Second Annual Tech and Job Fair at the Jamaica Performing Arts Center

By Athena Dawson | [email protected]

On Saturday Jan. 27, the Queens Borough President’s office hosted their second annual Queens Tech and Job Fair at the Jamaica Performing Arts Center. Dozens of people showed up in their professional attire with their resumes in tow to network with the participating companies. The  Queens Tech & Job Fair featured many workshop and networking opportunities targeted towards people of color and disadvantaged residents who were interested in the tech industry. Some of the companies and organizations featured included JobsFirstNYC, Hood Code, Greater Nexus,  All Star Code, and Urban Upbound. Residents interested in one-on-one mentoring met with the Black Cornell Tech Student Association in partnership with Meta.

Deputy Borough President Ebony Young explained the importance of the event for the local community. “This all came from the problem right, there is a HR&A report commissioned by Google and Tech NYC that gives a whole synopsis around the state of tech in New York City and unfortunately Brown and Black people sit at the bottom of that report.” 

Networking at the Queens Tech and Job Fair

Young emphasized the importance of creating an ecosystem to nurture local talent and push them into tech. “The ecosystem, really from the borough president, starts with how do we inform people differently? That’s why we have Sky High and JobsFirst here to really look at artificial intelligence using that as a skills based analysis to look at what are your entry points and skills,”  she said.

Many of the residents, like 27-year-old Malik Dixon, an IT admin, were eager to network for opportunities. “I wanted to see what else is out there, if there’s anything that I might not know that is recommended by someone else. Honestly it’s mostly about networking right now… even if you have the skills you have to know someone,” he said.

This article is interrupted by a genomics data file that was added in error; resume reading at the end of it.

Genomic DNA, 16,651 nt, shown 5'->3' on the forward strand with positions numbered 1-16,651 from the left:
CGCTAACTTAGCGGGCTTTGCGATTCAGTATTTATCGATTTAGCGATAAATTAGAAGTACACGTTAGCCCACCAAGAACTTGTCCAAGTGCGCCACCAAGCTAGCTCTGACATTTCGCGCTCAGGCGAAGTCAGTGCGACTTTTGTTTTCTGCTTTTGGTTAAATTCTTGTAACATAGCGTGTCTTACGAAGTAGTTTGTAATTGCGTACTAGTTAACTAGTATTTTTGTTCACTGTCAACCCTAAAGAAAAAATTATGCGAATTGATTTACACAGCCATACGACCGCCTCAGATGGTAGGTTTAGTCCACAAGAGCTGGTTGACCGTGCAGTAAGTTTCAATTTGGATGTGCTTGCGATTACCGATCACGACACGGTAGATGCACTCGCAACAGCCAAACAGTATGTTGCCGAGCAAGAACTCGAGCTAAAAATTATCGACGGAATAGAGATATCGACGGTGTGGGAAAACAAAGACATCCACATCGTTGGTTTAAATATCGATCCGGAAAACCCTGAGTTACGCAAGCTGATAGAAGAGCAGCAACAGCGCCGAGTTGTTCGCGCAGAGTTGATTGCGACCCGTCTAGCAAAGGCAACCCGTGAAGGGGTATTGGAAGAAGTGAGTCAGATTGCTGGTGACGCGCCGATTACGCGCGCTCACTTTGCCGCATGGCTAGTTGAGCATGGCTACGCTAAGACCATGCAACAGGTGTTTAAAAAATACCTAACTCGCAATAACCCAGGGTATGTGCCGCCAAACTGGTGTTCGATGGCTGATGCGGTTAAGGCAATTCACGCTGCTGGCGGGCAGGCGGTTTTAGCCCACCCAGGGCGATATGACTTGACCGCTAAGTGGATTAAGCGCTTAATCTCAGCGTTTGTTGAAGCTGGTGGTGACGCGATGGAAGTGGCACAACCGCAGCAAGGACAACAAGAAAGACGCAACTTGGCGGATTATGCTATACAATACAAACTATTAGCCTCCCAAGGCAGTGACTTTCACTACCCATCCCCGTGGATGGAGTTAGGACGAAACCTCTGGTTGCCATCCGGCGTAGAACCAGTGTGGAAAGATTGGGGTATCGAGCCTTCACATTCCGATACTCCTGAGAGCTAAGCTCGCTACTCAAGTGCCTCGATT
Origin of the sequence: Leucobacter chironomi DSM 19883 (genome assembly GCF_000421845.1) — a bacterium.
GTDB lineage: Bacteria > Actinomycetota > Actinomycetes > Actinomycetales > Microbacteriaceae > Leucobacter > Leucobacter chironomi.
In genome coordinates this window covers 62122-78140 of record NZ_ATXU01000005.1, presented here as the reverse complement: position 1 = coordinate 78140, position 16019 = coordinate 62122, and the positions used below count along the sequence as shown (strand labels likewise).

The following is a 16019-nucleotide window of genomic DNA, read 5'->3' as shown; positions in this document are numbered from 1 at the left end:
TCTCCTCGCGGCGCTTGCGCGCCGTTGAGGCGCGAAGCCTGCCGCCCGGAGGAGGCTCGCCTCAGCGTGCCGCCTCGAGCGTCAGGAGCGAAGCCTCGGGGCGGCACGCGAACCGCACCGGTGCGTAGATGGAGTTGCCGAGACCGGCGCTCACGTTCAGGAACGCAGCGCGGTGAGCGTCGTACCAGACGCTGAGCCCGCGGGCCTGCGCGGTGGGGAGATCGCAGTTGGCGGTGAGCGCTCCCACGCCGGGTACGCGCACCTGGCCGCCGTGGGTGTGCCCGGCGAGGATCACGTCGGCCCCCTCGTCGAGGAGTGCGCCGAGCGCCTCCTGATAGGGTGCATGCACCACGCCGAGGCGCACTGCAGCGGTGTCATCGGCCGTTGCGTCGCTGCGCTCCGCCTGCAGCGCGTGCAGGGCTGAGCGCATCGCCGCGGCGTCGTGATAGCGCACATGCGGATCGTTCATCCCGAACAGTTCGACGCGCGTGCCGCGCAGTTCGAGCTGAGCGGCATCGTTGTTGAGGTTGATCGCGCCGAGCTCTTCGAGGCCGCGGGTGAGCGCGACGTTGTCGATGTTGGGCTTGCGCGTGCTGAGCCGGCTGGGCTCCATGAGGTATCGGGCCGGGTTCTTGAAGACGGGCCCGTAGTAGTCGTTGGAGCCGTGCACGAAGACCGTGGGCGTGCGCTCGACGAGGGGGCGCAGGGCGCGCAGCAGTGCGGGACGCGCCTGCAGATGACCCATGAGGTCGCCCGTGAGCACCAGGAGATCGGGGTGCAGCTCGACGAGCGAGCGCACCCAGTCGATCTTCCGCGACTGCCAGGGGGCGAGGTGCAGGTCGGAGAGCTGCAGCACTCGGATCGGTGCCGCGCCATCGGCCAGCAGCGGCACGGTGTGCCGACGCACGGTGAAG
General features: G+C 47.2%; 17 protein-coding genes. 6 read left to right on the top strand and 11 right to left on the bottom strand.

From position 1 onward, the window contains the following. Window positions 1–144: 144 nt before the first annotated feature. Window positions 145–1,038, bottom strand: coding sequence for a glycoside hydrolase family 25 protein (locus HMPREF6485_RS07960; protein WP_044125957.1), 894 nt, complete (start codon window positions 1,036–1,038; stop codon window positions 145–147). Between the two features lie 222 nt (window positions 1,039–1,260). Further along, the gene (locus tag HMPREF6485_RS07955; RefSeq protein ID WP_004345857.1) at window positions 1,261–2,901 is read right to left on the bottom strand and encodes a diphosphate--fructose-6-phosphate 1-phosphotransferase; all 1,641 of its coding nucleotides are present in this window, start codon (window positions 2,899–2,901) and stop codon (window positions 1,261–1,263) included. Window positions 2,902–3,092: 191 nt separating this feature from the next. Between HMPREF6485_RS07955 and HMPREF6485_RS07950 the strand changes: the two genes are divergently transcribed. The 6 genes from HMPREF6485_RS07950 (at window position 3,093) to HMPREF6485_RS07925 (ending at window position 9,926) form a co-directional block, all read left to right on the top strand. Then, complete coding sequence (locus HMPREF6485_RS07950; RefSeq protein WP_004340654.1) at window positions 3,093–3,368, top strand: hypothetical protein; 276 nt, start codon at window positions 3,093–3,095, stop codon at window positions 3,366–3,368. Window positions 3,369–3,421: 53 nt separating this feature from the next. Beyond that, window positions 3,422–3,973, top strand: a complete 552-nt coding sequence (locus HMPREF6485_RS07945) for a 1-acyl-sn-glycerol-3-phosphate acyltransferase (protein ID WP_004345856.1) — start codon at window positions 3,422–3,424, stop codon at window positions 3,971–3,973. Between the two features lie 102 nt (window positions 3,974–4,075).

For 28-year-old Ph.D. student Liam Albright, his position on the executive board of Cornell Tech Black Student Association aids in fostering inclusivity and equity within the tech space. He felt the job fair was a way to encourage more people to branch into the tech industry. “We’re basically providing general mentorship and advice for anyone interested in careers in tech and higher education in tech. Giving advice on how they can get involved and boost their resume… just general advice for breaking into the tech field.”

Job seekers gather at the Jamaica Performing Arts Center for the second annual Queens Tech and Job Fair

The job fair is part of the borough president’s office’s multi leveled initiative to build Queens into a technology hub. In July, Richards and Young visited Lagos Nigeria, dubbed the Silicon Valley of Africa to incorporate some of their success into the creation of a Black tech hub in Queens. The initiative has already created Greater Nexus through the Greater Jamaica Development Corporation. Opened in 2022, Greater Nexus is a brand new, state of the art co-working hub located in downtown Jamaica.

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